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Friend to the brain, foe to the spine

View Article: PubMed Central

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Regional responses to interferon-γ (IFNγ) dictated whether the spinal cord or cerebellum came under fire in mice with EAE, a mouse model of human multiple sclerosis (MS)... In classical EAE, the T cell attack is focused on the spinal cord... But in atypical disease, the cerebellum and brain stem are the primary victims... A prior study suggested that the ratio of interleukin (IL)-17 to IFNγ determines whether disease pathology occurs in the spine or brain, with increasing levels of IL-17 associated with disease in the brain... But when transferred into mice lacking the IFNγ receptor, the cells instead attacked the cerebellum and brain stem, sparing the spinal cord... The production of IL-17 by the transferred T cells was comparable in both settings... However, the production of IL-17 by non-T cells predominated in the cerebellum, suggesting that IL-17–producing cells contribute to atypical disease but do not determine its location... In agreement with past reports, however, transferring mixed populations of IFNγ- and IL-17–producing cells resulted in a mixed disease phenotype, with increasing numbers of IFNγ producers causing progressively more spinal cord disease... Why IFNγ induces inflammation in one tissue and not another remains unknown—particularly because no obvious regional differences in the expression of the receptor were detected... The authors suspect that IFNγ triggers a localized production of T cell–attracting chemokines in the spine.

No MeSH data available.


Inflammation (arrows) is focused on the cerebellum, not the spine, in mice lacking the IFNγ receptor.
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fig1: Inflammation (arrows) is focused on the cerebellum, not the spine, in mice lacking the IFNγ receptor.


Friend to the brain, foe to the spine
Inflammation (arrows) is focused on the cerebellum, not the spine, in mice lacking the IFNγ receptor.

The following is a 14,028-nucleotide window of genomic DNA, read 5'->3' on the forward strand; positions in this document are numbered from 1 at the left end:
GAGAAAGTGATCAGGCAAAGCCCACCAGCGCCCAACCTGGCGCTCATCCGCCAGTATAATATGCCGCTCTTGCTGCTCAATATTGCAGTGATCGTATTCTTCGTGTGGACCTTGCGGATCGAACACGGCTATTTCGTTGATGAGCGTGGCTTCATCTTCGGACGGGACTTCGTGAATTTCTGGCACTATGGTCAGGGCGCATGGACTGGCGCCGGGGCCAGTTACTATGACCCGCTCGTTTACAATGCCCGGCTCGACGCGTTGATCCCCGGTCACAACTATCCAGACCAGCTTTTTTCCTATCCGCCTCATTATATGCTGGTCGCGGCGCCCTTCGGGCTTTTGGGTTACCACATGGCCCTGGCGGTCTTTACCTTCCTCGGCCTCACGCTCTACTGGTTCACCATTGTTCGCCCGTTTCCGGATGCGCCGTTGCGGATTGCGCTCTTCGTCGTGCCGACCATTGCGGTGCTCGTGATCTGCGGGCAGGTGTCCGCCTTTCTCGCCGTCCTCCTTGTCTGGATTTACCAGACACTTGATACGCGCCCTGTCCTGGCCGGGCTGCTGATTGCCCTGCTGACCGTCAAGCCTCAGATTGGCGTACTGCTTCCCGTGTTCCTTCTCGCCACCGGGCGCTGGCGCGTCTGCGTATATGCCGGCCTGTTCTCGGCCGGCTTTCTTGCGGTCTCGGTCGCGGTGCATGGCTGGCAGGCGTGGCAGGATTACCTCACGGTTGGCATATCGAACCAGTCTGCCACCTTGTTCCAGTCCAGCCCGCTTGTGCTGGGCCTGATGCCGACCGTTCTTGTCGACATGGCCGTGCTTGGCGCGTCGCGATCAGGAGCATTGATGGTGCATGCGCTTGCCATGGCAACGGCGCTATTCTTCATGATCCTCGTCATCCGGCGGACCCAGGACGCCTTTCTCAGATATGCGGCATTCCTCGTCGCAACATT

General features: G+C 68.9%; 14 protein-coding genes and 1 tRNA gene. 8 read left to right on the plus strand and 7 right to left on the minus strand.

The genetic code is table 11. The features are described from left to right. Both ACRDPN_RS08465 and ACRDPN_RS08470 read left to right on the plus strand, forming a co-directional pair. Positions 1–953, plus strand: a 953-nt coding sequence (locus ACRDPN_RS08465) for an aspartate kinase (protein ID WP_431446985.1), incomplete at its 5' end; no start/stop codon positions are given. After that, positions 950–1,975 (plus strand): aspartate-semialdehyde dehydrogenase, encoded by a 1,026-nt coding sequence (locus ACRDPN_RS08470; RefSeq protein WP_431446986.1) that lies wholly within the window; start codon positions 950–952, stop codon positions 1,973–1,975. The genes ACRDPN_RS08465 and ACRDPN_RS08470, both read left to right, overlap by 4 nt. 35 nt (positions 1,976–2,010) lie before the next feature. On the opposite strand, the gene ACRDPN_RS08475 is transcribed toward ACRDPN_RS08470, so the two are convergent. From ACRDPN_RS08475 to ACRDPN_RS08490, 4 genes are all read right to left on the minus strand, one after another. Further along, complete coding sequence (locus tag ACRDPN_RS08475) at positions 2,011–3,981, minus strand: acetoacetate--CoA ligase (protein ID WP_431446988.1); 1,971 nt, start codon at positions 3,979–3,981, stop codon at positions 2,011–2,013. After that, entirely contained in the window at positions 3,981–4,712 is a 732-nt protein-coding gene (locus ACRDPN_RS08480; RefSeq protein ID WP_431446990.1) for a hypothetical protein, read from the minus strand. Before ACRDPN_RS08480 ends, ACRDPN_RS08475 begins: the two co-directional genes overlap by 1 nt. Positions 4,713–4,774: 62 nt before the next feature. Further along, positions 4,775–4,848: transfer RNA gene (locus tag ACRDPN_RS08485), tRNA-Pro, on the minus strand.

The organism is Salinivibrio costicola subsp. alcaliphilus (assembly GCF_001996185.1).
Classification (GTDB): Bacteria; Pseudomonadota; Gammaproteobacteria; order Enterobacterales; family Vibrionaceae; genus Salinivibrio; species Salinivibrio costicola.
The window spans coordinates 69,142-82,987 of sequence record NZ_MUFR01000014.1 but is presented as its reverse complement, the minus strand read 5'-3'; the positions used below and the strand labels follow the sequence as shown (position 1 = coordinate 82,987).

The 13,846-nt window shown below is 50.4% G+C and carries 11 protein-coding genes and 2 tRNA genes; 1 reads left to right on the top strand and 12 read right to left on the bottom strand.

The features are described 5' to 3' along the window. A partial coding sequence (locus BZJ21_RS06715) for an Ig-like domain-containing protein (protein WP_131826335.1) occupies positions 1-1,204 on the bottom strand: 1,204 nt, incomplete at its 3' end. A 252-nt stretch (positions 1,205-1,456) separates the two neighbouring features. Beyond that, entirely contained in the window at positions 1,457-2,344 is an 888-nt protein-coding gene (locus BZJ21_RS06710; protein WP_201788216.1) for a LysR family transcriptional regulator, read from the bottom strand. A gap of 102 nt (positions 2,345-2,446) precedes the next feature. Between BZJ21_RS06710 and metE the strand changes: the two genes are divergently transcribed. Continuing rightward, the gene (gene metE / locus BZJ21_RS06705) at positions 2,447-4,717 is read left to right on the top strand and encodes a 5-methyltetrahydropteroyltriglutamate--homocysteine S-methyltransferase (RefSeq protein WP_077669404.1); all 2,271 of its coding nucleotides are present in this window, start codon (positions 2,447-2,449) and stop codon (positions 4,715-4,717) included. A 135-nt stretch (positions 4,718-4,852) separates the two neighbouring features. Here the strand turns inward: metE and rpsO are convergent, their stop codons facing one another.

© Copyright Policy
Related In: Results  -  Collection

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getmorefigures.php?uid=PMC2571917&req=5

fig1: Inflammation (arrows) is focused on the cerebellum, not the spine, in mice lacking the IFNγ receptor.

View Article: PubMed Central

AUTOMATICALLY GENERATED EXCERPT
Please rate it.

Regional responses to interferon-γ (IFNγ) dictated whether the spinal cord or cerebellum came under fire in mice with EAE, a mouse model of human multiple sclerosis (MS)... In classical EAE, the T cell attack is focused on the spinal cord... But in atypical disease, the cerebellum and brain stem are the primary victims... A prior study suggested that the ratio of interleukin (IL)-17 to IFNγ determines whether disease pathology occurs in the spine or brain, with increasing levels of IL-17 associated with disease in the brain... But when transferred into mice lacking the IFNγ receptor, the cells instead attacked the cerebellum and brain stem, sparing the spinal cord... The production of IL-17 by the transferred T cells was comparable in both settings... However, the production of IL-17 by non-T cells predominated in the cerebellum, suggesting that IL-17–producing cells contribute to atypical disease but do not determine its location... In agreement with past reports, however, transferring mixed populations of IFNγ- and IL-17–producing cells resulted in a mixed disease phenotype, with increasing numbers of IFNγ producers causing progressively more spinal cord disease... Why IFNγ induces inflammation in one tissue and not another remains unknown—particularly because no obvious regional differences in the expression of the receptor were detected... The authors suspect that IFNγ triggers a localized production of T cell–attracting chemokines in the spine.

No MeSH data available.